Timothy Unverzagt Goddard

Timothy Unverzagt Goddard
Ph.D., University of California, Los Angeles

Visiting Assistant Professor

Specialization: Modern Japanese Literature, Comparative Literature, Japanese Cinema, Urban Studies

Office: HSSB 2216

Office Hours: By appointment

Email:tug@ucsb.edu

Timothy Unverzagt Goddard is an intercultural and interdisciplinary scholar of modern East Asian literature. His research interests include language, urban space, and empire, with a particular focus on a historical period spanning the Meiji (1868–1912), Taishō (1912–1926), and early Shōwa (1926–1989) eras. At UCSB, he teaches courses on Japanese literature and cinema from the nineteenth century to the present.

He earned an A.B. Cum Laude in East Asian Studies from Harvard College, studying at Peking University as a Harvard-Yenching Fellow in the spring of 2002. He received his M.A. and Ph.D. in Asian Languages and Cultures from UCLA, where he worked with Seiji Lippit and the late Michael Marra, among others. From 2010 to 2011, he was a Fulbright Graduate Research Fellow in the Department of Comparative Literature and Culture at the University of Tokyo. Prior to his arrival at UCSB, he taught in the Department of Asian Languages and Cultures at UCLA, the School of Modern Languages and Cultures at the University of Hong Kong, and the Department of East Asian Languages and Literatures at Yale.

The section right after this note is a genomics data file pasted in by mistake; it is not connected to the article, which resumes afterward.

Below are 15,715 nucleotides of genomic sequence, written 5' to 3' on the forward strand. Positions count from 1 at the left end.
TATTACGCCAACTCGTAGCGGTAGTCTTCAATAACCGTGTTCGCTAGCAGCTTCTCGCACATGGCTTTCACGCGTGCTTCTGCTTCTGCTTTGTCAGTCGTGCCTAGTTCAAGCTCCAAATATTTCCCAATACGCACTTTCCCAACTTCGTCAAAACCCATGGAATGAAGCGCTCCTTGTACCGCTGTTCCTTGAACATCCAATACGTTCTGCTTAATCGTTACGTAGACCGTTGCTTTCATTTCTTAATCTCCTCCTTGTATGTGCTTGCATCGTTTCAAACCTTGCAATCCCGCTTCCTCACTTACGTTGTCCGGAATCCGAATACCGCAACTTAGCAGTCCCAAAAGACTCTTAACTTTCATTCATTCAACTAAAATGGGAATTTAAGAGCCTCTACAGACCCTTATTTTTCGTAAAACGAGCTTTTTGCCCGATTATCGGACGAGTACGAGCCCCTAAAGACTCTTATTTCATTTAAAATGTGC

His current book project uncovers traces of Tokyo’s imperial past in the literature of the city, focusing on a period punctuated by two disasters: the 1923 Great Kantō Earthquake and the 1945 Great Tokyo Air Raid. He reimagines Tokyo as an imperial capital (teito) through a comparative reading of Japanese, Taiwanese, and Korean texts. He positions these literary geographies in relation to a rich visual culture of modern urban life, including maps, photographs, films, illustrations, and woodblock prints. Drawing connections between the colonies and the metropole, his analysis posits Tokyo both as a symbolic center of Japanese imperial power and as a key site for the experience of modernity in East Asia.

Courses Taught

Fall 2022
JAPAN 112: Survey of Modern Japanese Literature
JAPAN 144: Advanced Japanese Readings I

Winter 2023
JAPAN 115: Topics in Modern Japanese Literature
JAPAN 145: Advanced Japanese Readings II

Spring 2023
JAPAN 159: Japanese Cinema
JAPAN 180ET: Imagining Edo/Tokyo